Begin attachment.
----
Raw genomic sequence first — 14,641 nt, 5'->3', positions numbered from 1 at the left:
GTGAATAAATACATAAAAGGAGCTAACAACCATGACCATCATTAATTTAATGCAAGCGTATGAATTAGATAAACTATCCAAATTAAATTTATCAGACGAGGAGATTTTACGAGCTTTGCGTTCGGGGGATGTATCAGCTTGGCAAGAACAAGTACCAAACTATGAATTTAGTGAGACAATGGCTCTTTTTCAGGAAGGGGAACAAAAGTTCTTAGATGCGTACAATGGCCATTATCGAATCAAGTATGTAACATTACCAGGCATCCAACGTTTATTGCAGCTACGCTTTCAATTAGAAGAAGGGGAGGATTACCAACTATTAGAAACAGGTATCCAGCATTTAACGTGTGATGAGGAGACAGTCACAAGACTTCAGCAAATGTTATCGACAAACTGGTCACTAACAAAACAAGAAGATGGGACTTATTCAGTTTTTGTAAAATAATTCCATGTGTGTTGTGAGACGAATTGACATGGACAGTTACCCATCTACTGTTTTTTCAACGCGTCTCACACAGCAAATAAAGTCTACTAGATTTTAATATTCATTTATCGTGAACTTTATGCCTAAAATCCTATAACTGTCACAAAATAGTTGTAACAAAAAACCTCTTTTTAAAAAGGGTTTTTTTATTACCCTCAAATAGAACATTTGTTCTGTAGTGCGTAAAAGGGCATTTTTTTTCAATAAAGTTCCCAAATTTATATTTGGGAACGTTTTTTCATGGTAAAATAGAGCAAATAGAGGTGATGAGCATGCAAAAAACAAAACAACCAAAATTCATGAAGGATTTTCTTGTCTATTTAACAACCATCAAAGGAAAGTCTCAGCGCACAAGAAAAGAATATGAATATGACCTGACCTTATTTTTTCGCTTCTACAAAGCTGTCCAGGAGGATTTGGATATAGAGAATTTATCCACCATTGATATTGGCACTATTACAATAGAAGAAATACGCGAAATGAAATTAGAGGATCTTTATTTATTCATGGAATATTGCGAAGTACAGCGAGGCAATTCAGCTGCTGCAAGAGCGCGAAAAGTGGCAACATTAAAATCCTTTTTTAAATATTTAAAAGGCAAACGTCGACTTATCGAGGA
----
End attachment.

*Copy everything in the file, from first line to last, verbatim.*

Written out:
Raw genomic sequence first — 14,641 nt, 5'->3', positions numbered from 1 at the left:
GTGAATAAATACATAAAAGGAGCTAACAACCATGACCATCATTAATTTAATGCAAGCGTATGAATTAGATAAACTATCCAAATTAAATTTATCAGACGAGGAGATTTTACGAGCTTTGCGTTCGGGGGATGTATCAGCTTGGCAAGAACAAGTACCAAACTATGAATTTAGTGAGACAATGGCTCTTTTTCAGGAAGGGGAACAAAAGTTCTTAGATGCGTACAATGGCCATTATCGAATCAAGTATGTAACATTACCAGGCATCCAACGTTTATTGCAGCTACGCTTTCAATTAGAAGAAGGGGAGGATTACCAACTATTAGAAACAGGTATCCAGCATTTAACGTGTGATGAGGAGACAGTCACAAGACTTCAGCAAATGTTATCGACAAACTGGTCACTAACAAAACAAGAAGATGGGACTTATTCAGTTTTTGTAAAATAATTCCATGTGTGTTGTGAGACGAATTGACATGGACAGTTACCCATCTACTGTTTTTTCAACGCGTCTCACACAGCAAATAAAGTCTACTAGATTTTAATATTCATTTATCGTGAACTTTATGCCTAAAATCCTATAACTGTCACAAAATAGTTGTAACAAAAAACCTCTTTTTAAAAAGGGTTTTTTTATTACCCTCAAATAGAACATTTGTTCTGTAGTGCGTAAAAGGGCATTTTTTTTCAATAAAGTTCCCAAATTTATATTTGGGAACGTTTTTTCATGGTAAAATAGAGCAAATAGAGGTGATGAGCATGCAAAAAACAAAACAACCAAAATTCATGAAGGATTTTCTTGTCTATTTAACAACCATCAAAGGAAAGTCTCAGCGCACAAGAAAAGAATATGAATATGACCTGACCTTATTTTTTCGCTTCTACAAAGCTGTCCAGGAGGATTTGGATATAGAGAATTTATCCACCATTGATATTGGCACTATTACAATAGAAGAAATACGCGAAATGAAATTAGAGGATCTTTATTTATTCATGGAATATTGCGAAGTACAGCGAGGCAATTCAGCTGCTGCAAGAGCGCGAAAAGTGGCAACATTAAAATCCTTTTTTAAATATTTAAAAGGCAAACGTCGACTTATCGAGGA